The girl stood on her tiptoes and looked out the window toward the northwest, trying to find one particular mountain in the range that she called home. She didn't know which mountain it was, but she just knew that she would know it if she saw it.
"Elena," her mother called from the doorway. "Why aren't you in bed yet?"
"I'm looking for where we came from, Mare. But I don't see it!"
Ermengarde sighed. "Your father and I, and our parents, we were all born and raised here in Calbinyà, this is where we're from."
"That's not what I mean, Mare. I want to know where great-great-whatever-grandfather lives!" She looked out the window, hoping against hope that somehow, one of the myriad peaks that scratched the night sky would speak to her, whispering "Here I am, Elena…come to me!"
"I told you this would happen!" Elena's father yelled from behind his wife. "You go filling that child's head with fairy tales, that nonsense about her ancestor being a dragon, and she'll run away to go find him." Guillem pushed his way past Ermengarde to look down at Elena. "Not that it would be that big of a loss. Maybe when she's gone, we'll waste less time trying to find where she's hiding instead of doing her chores, or tracking down the animals she's run off."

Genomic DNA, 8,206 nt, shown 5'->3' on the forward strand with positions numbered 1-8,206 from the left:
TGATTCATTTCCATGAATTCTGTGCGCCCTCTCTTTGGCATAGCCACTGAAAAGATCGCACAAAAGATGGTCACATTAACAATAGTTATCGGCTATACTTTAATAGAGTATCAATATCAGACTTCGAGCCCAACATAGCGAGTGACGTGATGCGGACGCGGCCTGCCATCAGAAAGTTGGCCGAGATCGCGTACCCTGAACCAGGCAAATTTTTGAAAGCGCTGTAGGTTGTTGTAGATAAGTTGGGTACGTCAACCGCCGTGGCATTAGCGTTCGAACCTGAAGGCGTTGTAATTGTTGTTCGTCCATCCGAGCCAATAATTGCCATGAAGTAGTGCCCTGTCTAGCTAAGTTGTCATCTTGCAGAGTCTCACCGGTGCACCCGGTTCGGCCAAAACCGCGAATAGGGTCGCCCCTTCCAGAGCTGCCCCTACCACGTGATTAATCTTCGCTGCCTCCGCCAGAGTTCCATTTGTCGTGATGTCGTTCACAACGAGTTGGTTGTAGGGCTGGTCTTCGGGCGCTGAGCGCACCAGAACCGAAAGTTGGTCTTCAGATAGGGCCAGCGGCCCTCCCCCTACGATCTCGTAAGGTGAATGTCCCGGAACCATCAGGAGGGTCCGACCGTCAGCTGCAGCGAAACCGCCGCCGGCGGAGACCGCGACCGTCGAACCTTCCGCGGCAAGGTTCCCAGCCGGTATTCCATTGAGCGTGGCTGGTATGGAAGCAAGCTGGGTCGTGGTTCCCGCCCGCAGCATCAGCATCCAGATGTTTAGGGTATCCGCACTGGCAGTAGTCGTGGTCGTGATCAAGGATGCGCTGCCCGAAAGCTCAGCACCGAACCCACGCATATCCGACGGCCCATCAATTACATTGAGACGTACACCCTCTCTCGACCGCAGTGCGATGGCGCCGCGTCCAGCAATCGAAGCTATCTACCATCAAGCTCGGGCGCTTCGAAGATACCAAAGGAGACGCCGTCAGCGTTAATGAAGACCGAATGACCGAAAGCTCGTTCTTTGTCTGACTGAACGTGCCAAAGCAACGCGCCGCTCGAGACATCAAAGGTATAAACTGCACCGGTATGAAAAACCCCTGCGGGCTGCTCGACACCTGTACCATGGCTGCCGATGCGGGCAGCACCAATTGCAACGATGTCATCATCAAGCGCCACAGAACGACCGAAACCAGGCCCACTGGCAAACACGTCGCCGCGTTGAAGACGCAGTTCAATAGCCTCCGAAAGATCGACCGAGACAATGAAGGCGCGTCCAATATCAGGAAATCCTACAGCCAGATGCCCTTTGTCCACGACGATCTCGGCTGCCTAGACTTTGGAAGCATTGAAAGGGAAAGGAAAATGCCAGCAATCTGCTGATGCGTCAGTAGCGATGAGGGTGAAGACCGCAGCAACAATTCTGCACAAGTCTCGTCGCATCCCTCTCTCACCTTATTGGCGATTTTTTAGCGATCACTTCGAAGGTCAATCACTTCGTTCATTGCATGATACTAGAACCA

Ermengarde placed her hand on Guillem's shoulder. "Don't talk like that, love. She's still our daughter, our oldest child."
Guillem shrugged off Ermengarde's touch. "And she can be replaced. The boys do more work in a day than that girl does in a week. I'll wager that another night in the woodshed will teach her a little more responsibility."
Elena's mother opened her mouth to protest, then closed it without saying a word. She knew better than to cross her husband, especially when he was right.
She stood aside as Guillem grabbed Elena by the ear and half-dragged her through the house, out the door and to the woodshed. He shoved her roughly inside and slammed the door behind her, slipping a thick twig through the latch before headed back inside without a further word.
Elena spent the next while trying to fashion something sleepable out of the logs that almost filled the shed, and was almost asleep when she heard a noise outside that jolted her wide awake again. She winced as she sat up, her hand moving to her throat. She started to rub her throat just so as she strained her ears to listen. How did I do it before? she thought. Whether it was safe for her to do it never crossed her mind – she had learned long ago that fire had no effect on her. Her clothes, however, was another story.